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Why one CPA firm chose for R&D Tax Credit Services


The Goal

Enable airCFO to become an ever-more indispensable business advisor to its clients by launching the #1 value-add tax service applicable to them: R&D Tax Credit services.

The Challenge

After struggling to identify the right R&D partner for their startup and small business clients, airCFO leveraged's R&D Tax Credit software to launch its own R&D Tax Credit services in 2020.


The Results

In its first year providing in-house R&D Tax Credit services, airCFO helped 15 clients claim tax credits in amounts ranging from $20,000 to $200,000.

By utilizing instead of outsourcing R&D, airCFO has been able to:

  1. Save clients from the hefty 20-30% fees that many R&D specialist firms charge.
  2. Identify each client's Qualifying R&D Activities.
  3. Determine how much Qualified Research Expenditure each client is eligible to claim.
  4. Substantially document Qualifying R&D Activities to protect clients in the event of a future IRS audit.
  5. Get clients about 10% of their engineering payroll returned to them in the form of a dollar-for-dollar reduction in taxes (or FICA payroll taxes).

Case Study

airCFO's startup-centric origin

Heading back to the Midwest after leaving his accounting role at San Francisco-based Apartment List in 2014, airCFO Founder & CEO Justin McLoughlin wasn’t exactly sure what he was going to do next.

Fortunately, it wasn’t long before his former employer came calling. “Apartment List was in a stage we now see with many of our startup clients at airCFO, where they need someone to handle things like bookkeeping, payroll, and reporting for investors, but they don’t have a full-time need. After I left, the company’s founders called me and basically asked if I could still handle those things for them, but in a part-time, remote role.”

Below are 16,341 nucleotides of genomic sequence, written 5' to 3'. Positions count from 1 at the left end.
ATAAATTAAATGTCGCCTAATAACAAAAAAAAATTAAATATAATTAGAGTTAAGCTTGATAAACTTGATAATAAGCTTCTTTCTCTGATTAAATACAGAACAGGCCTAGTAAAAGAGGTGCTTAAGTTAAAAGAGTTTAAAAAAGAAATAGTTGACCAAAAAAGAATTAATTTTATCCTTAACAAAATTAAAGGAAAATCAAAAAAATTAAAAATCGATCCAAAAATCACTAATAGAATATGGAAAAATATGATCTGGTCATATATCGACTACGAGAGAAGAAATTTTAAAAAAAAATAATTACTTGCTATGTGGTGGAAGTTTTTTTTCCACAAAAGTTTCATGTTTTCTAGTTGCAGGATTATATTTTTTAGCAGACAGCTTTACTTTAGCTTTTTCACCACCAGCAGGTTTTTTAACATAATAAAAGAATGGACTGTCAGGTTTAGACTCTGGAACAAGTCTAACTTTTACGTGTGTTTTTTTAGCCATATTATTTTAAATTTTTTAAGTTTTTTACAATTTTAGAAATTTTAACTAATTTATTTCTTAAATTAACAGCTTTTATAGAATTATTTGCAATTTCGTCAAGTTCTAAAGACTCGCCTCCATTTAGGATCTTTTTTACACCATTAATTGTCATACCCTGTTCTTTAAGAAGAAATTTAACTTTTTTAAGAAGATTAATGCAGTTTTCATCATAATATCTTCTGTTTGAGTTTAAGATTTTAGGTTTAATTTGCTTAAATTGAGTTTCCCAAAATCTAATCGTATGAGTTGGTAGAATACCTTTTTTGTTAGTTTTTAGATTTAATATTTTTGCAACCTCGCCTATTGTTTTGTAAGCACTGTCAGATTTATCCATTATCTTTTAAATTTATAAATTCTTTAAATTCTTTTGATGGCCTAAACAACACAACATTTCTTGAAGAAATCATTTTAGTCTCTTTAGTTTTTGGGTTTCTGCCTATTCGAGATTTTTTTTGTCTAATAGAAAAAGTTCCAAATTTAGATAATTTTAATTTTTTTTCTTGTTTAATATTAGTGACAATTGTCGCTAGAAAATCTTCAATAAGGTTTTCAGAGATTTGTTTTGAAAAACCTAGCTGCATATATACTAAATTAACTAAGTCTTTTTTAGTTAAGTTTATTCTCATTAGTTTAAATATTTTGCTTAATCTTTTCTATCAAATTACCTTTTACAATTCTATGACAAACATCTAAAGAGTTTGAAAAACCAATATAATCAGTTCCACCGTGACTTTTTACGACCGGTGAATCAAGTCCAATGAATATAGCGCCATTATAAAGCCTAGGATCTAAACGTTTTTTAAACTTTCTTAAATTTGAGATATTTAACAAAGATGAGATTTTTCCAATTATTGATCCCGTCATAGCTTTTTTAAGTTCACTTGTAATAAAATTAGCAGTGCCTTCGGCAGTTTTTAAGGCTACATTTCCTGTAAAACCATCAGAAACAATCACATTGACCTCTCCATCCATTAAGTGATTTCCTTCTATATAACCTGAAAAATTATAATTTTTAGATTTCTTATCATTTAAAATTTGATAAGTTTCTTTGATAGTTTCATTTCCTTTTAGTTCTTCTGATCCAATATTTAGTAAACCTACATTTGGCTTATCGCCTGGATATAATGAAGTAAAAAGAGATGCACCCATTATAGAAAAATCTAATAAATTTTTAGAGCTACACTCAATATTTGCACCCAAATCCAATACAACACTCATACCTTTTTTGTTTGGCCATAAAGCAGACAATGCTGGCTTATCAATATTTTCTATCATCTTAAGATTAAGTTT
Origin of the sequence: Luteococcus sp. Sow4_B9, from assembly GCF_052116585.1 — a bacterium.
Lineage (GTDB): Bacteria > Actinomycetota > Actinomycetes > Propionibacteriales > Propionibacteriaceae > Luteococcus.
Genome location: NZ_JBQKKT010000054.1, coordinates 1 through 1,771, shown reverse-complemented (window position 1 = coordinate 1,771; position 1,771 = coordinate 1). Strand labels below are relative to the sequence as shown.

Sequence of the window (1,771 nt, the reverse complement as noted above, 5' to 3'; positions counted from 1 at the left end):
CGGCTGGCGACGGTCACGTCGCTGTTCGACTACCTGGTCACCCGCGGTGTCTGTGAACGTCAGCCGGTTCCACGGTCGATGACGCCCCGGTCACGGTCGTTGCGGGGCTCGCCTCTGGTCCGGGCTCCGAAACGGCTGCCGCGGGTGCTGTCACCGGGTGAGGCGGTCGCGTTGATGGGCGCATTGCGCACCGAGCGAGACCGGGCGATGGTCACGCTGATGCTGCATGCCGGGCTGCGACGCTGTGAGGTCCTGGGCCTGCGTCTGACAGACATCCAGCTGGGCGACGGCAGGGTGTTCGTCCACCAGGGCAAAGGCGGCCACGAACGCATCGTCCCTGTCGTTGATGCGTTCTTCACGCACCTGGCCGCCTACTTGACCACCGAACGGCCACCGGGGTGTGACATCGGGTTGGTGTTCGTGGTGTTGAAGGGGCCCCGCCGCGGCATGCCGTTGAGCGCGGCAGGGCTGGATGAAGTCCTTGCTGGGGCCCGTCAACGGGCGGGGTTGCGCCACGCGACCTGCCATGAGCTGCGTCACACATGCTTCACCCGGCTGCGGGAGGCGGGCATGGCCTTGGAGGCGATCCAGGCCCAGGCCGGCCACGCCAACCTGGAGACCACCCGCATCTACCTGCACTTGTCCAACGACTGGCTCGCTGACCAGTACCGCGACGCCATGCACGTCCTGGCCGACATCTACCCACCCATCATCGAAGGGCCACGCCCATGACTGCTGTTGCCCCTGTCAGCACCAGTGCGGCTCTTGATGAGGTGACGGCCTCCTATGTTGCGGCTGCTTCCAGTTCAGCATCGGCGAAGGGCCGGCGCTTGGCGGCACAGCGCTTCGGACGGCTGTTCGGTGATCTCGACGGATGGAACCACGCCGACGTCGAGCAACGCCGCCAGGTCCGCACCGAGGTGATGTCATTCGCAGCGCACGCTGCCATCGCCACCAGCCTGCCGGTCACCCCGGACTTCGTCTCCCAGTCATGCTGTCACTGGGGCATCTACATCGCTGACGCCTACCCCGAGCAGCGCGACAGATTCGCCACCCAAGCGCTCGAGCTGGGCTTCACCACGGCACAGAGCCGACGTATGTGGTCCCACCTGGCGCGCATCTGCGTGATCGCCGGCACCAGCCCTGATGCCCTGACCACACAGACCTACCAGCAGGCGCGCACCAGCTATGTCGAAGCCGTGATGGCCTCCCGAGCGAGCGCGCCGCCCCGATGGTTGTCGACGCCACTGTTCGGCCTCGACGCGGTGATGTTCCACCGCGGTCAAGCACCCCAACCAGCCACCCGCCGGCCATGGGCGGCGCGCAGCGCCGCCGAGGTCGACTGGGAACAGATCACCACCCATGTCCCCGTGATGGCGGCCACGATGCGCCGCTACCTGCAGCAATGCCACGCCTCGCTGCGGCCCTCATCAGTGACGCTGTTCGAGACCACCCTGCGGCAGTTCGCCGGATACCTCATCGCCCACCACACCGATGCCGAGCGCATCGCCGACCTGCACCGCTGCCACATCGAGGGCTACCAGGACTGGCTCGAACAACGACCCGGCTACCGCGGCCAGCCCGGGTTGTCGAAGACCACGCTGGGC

Several referrals later and McLoughlin had built a full-time accounting business working with early-stage tech startups. Since those early days, airCFO has grown to over 20 mostly-remote employees with a client list that exceeds 125 startups, including a handful of international clients, and several that have exited to public companies (AutoList, acquired by CarGurus; Freckle by Renaissance; Weddington Way by The Gap).

Working with hundreds of startups over the past 7 years, from pre-seed through Series C stage, has enabled airCFO to refine its internal processes, compile a massive in-house knowledge-base that’s greatly benefitted both the firm and its clients, and continually grow its business through the addition of new services.

Bridging the gap from startup to scale-up

Like Apartment List in 2014, early-stage startups often find themselves in a position where they have finance and accounting needs, but not enough to justify a full-time hire. In an effort to make the most of their runway, founders may turn to part-time providers for each separate accounting function. 

“But managing four or five different providers for things like part-time CFO services, bookkeeping, payroll, and tax ends up being a legitimate pain point for founders” says McLoughlin. It’s a pain point he routinely hears in discovery calls with startup founders and it’s what his firm hones in on to separate itself from competition.

“It’s very rare to find one person who can handle all of those different functions for early-stage startups. You’re either paying someone who has a lot of experience, who could be your CFO to do things like bookkeeping, or vice versa. You’re really skimping on it and you’re paying a bookkeeper to do advanced modeling that a CFO should be doing.”

With airCFO, startups work with one provider and a team of up to four people, each specializing in a separate function. “It’s all related anyway,” McLoughlin explained, “You’re going to have to connect your payroll person with the person who handles your tax compliance.” airCFO provides all of these functions for their clients, so startup founders don’t have to play middleman and constantly connect one provider with another.